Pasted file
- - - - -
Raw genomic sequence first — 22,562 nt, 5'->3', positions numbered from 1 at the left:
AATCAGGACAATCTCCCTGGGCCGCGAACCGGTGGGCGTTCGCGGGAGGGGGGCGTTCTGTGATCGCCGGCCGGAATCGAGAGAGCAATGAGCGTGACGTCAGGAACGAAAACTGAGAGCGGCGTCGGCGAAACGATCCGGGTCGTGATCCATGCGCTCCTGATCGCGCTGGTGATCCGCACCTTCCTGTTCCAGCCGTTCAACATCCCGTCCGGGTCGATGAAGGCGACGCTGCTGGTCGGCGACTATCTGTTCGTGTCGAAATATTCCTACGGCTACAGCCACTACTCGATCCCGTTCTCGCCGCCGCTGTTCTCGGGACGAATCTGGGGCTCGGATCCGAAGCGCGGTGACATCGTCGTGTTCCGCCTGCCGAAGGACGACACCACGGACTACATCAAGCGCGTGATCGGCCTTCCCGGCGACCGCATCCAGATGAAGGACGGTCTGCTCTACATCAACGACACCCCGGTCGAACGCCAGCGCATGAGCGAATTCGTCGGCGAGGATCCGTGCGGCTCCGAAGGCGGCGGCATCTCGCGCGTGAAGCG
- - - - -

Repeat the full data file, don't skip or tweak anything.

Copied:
Raw genomic sequence first — 22,562 nt, 5'->3', positions numbered from 1 at the left:
AATCAGGACAATCTCCCTGGGCCGCGAACCGGTGGGCGTTCGCGGGAGGGGGGCGTTCTGTGATCGCCGGCCGGAATCGAGAGAGCAATGAGCGTGACGTCAGGAACGAAAACTGAGAGCGGCGTCGGCGAAACGATCCGGGTCGTGATCCATGCGCTCCTGATCGCGCTGGTGATCCGCACCTTCCTGTTCCAGCCGTTCAACATCCCGTCCGGGTCGATGAAGGCGACGCTGCTGGTCGGCGACTATCTGTTCGTGTCGAAATATTCCTACGGCTACAGCCACTACTCGATCCCGTTCTCGCCGCCGCTGTTCTCGGGACGAATCTGGGGCTCGGATCCGAAGCGCGGTGACATCGTCGTGTTCCGCCTGCCGAAGGACGACACCACGGACTACATCAAGCGCGTGATCGGCCTTCCCGGCGACCGCATCCAGATGAAGGACGGTCTGCTCTACATCAACGACACCCCGGTCGAACGCCAGCGCATGAGCGAATTCGTCGGCGAGGATCCGTGCGGCTCCGAAGGCGGCGGCATCTCGCGCGTGAAGCG